February 23, 2023

A Vicious Circle: Food Insecurity Both a Cause and Effect of Higher Health Care Costs

More than 34 million people, including nine million children, lack reliable access to enough food to live active, healthy lives. Grinding inflation and rising health care costs are making life even more difficult for food-insecure Americans – undermining health and forcing risky tradeoffs between sustenance and medical care.

Factors contributing to food insecurity include poverty, a lack of affordable housing, racial discrimination, chronic health conditions and poor health care access.

Fueling Higher Costs

As a major social determinant of health, food insecurity contributes to chronic diseases like obesity, heart disease and diabetes. For children, food insecurity and chronic hunger create a higher risk of both developmental and behavioral health problems.

A 2019 study by Feeding America estimated that food insecurity costs the U.S. health care system an additional $53 billion annually by triggering or exacerbating chronic diseases and fueling emergency room visits, hospitalizations and readmissions.

It also results in higher family health care expenditures. A recent study found that food-insecure families paid about 20% – an average of $2,500 – more annually in health care costs than families with sufficient food.

Health care costs were higher regardless of the type of health care coverage the family had, from $1,855 more with public insurance and $2,107 more with private insurance to $3,531 more with no insurance or a mix of different coverages.

Choosing Between Food and Care

For many living near or below the poverty line, inflation’s steep rise over the past two years has led to increasingly difficult choices between food and health care. According to a recent survey conducted by the Harris Poll, nearly one-in-five Americans (18%) have skipped meals or did not buy groceries due to high inflation (including 28% of Gen Z and 23% of millennials).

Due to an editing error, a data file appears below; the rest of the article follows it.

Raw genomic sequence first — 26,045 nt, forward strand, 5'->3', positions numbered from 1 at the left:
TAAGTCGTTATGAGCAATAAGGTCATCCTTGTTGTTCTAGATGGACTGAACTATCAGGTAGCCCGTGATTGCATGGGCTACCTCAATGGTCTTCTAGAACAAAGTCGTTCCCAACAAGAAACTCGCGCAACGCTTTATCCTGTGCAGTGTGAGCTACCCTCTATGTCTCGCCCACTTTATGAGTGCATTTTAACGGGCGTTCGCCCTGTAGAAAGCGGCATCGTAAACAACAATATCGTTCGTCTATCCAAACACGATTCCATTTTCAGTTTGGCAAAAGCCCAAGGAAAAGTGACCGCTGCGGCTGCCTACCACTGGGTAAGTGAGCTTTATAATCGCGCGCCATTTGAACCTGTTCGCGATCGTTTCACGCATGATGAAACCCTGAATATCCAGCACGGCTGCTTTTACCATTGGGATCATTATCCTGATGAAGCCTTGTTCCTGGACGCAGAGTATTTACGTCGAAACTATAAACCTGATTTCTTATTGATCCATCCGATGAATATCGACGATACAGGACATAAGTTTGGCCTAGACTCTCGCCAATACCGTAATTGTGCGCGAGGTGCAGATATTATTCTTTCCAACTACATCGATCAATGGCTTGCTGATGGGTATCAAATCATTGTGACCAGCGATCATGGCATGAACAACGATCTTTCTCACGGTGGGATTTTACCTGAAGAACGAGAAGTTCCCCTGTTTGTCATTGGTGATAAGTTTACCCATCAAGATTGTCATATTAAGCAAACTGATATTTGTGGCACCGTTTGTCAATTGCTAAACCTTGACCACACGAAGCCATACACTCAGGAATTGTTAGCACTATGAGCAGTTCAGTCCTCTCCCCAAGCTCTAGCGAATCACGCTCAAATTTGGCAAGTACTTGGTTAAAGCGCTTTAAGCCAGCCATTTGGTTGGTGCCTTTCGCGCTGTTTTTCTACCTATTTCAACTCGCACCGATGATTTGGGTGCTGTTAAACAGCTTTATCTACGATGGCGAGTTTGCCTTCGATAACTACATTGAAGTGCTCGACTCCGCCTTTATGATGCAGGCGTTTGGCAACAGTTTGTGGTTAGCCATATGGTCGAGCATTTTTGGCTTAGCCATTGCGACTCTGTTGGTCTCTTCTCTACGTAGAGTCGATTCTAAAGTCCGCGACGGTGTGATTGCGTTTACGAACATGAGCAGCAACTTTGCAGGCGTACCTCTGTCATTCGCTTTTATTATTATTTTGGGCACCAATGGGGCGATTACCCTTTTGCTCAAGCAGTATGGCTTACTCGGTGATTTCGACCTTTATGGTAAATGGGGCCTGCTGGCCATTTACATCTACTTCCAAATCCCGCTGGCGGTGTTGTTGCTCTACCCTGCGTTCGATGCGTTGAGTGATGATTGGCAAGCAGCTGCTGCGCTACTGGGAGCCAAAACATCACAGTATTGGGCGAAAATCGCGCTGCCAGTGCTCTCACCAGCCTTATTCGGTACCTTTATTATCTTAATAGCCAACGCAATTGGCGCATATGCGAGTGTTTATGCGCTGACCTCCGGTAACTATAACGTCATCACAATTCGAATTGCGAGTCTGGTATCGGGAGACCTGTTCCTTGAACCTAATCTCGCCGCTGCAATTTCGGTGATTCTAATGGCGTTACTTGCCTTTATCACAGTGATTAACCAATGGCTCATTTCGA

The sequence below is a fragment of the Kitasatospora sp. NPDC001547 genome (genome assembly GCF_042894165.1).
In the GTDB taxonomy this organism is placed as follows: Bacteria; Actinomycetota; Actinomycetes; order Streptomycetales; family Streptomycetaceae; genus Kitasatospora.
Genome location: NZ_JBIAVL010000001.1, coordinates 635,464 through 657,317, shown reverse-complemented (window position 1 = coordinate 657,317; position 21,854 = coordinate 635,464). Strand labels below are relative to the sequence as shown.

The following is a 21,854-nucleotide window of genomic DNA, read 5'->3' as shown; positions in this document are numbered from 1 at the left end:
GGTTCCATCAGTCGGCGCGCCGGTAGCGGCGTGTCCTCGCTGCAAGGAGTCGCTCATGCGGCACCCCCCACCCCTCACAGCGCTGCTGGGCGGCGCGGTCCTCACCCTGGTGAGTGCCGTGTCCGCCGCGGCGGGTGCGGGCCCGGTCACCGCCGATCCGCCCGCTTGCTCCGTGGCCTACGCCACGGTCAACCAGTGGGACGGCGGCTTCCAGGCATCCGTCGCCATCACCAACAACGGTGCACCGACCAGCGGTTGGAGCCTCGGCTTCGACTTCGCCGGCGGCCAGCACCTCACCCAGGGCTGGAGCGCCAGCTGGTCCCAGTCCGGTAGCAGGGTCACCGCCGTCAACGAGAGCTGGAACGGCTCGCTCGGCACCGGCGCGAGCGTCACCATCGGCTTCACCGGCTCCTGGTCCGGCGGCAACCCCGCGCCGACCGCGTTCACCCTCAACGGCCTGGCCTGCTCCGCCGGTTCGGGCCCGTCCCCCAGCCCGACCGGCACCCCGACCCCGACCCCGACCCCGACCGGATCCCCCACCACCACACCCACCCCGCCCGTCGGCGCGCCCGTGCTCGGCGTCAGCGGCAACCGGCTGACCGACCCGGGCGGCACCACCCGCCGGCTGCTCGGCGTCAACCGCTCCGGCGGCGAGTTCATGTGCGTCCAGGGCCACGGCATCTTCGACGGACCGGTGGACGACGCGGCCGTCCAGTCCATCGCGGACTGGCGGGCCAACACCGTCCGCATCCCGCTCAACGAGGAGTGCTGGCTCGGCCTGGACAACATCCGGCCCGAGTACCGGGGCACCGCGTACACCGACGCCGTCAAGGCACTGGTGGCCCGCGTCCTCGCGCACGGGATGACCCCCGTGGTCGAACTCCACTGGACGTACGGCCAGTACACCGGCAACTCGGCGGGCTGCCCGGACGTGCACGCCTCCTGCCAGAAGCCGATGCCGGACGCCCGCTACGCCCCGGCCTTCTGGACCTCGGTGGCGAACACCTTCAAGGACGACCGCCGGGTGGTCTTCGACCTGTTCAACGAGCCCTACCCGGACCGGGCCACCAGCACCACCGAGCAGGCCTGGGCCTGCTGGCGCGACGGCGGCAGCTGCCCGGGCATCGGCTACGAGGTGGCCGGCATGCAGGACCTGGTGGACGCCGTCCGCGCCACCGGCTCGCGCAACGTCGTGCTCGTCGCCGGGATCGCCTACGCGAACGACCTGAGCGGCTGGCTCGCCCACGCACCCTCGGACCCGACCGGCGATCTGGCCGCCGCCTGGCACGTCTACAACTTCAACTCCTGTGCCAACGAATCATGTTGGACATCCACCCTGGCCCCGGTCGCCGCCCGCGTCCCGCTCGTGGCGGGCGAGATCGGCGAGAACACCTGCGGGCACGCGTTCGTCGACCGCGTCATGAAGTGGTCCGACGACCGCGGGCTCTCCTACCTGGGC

At the same time, 14% have cancelled or postponed plans to see a medical specialist, 11% have skipped an annual physical, and 10% have not taken prescribed medication due to inflation. 

Minorities, Single Moms Disproportionately Affected

Food insecurity affects a little over 10% of U.S. households, according to the USDA. However, rates among single-mom households and Black and Hispanic households are substantially higher than the national average at 24%, 20% and 16%, respectively. Rates also differ significantly from state to state due to population characteristics, governmental policies and economic conditions. Between 2019 and 2021, food insecurity rates ranged from a low of 5.4% of households in New Hampshire to a high of 15.3% in Mississippi.

Food insecurity needs to be a bigger part of the conversation around health equity and efforts to decrease health disparities. As employers, purchasers and policymakers continue to navigate and combat ever-rising health care costs in this country, it’s important to remember that there are working Americans who must choose between putting food on the table and getting necessary medical care and prescription drugs.

Related Content

Advanced Primary Care Key to Reducing Health Inequities

Robust, comprehensive primary care – a critical foundation for a more cost-effective, high-functioning health system – is equally important in helping boost health equity.

Maternity Deserts an Alarming Trend in the U.S.

More than 2.2 million women of childbearing age live in maternity care deserts, affecting nearly 150,000 babies.

4 Key Employer Health Trends for 2023

With the pandemic’s grip finally easing, employers are shifting their focus toward key objectives that can support sustained improvements in health care quality and meaningful reductions in cost.

Better Data Collection Essential to Understanding and Addressing Health Inequities

The ability to effectively collect a range of data points about patients and the care they receive is essential.